How to Fletch Naca Vanes

Gas Pro sure did knock it out of the park with this one. If you somehow haven’t heard of naca vanes until now let me tell you all you need to know about them. With the new gyroscopic effect of these vanes they offer up to 400% more arrow rotation than any other vane on the market. And let me tell you they’re worth every penny.

The steps involved in how to Fletch Naca vanes are:

  • Selecting the fletch height
  • Ensuring full contact
  • Glueing the vane
  • Tipping the vane

Trust me by the end of this article you’ll be a pro at setting the Naca’s up.

Fletch Height

The first thing to decide when shooting any fletch is what fletch height you would like them to be at. This simply means where on the shaft you would like your fletch to be. This is going to be different for everyone. It is determined by how much of your face is “in the way” of the fletch. You’ll want the fletch far down the shaft enough that it is not touching your face but you don’t want it too far down either. You won’t know for certain until you fletch an arrow and draw it up if it will clear your face but if you grab a buddy and draw up a bare shaft you’ll have a pretty good idea.

Keep in mind that different fletches may require you to put them in a different place. The best example I can give you is the switch from outdoor vanes to indoor vanes. Indoor fletches usually have a taller profile, meaning the distance of the highest point on the fletch. I shoot GP-280 vanes for indoor which are only 2.8″ long but they are xxx tall.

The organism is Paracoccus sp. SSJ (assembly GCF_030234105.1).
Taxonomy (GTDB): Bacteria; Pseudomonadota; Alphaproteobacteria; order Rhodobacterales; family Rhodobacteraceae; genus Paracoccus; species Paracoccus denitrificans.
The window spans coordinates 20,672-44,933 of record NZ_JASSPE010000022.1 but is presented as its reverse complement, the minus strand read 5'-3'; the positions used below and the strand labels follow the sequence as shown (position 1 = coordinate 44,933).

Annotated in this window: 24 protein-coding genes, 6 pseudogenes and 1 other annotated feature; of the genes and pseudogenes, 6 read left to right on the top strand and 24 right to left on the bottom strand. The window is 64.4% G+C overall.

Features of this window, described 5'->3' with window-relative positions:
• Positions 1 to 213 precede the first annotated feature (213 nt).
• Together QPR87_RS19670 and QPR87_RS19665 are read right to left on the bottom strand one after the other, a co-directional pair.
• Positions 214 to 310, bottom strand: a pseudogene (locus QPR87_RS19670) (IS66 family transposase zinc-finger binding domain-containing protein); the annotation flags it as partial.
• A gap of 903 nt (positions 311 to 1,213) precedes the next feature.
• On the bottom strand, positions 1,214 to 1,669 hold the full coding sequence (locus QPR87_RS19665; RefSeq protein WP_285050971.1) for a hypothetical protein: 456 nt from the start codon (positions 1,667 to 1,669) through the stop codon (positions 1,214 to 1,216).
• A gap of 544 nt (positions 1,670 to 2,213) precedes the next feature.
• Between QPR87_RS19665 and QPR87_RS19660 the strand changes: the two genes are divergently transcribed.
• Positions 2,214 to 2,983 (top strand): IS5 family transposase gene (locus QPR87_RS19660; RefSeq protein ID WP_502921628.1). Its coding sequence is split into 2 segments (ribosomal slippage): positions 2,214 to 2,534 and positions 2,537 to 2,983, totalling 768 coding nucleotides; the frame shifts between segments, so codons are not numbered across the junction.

Even depending on the profile of the vane you may be getting contact with your face, with either parabolic or shield profile.

Ensuring Full Contact

Here is the thing I struggled with the most. Trying to get full contact with these vanes is tricky but not impossible. You may need to sacrifice a few vanes just to glue on and see is it making full contact but once you get it nailed then you’ll be flying.

99% of fletching jigs will have the option to adjust the angle of the fletch you are putting on in the instance of my fletching jig (bitzenburger) it is an alan key you gotta loosen and then you can adjust the angle of it.

So to ensure full contact you can start by putting your fletching jig to 0 angle or straight. Next go ahead and grab your jig and put the Naca mould into it along with a fletch. Without glue clamp down the fletch onto the shaft of the arrow. Now your going to inspect as best you can if you are getting full contact with your fletch. If the tip and tail of the arrow is fully connected with the shaft then you are good to go, if it’s not, then while you have the angle screw loosened you can adjust the left and right position of the fletch and mess around with it until you do get full contact.

Now your going to tighten down those angle screws and fletch one arrow at your chosen height, when you remove the jig from your fletch you got to inspect it just to be sure that it is still fully connected to the shaft. I’ve had plenty of times where it looks spot on in the jig and then I glue it down and it’s just off. If it is off (I know its frustrating and you feel like you wanna keep going with it but trust me) strip that fletch off, adjust the angle a tiny bit more and try again. You’ll hurt your groups if you fletch 12 arrows with fletches that aren’t getting full contact.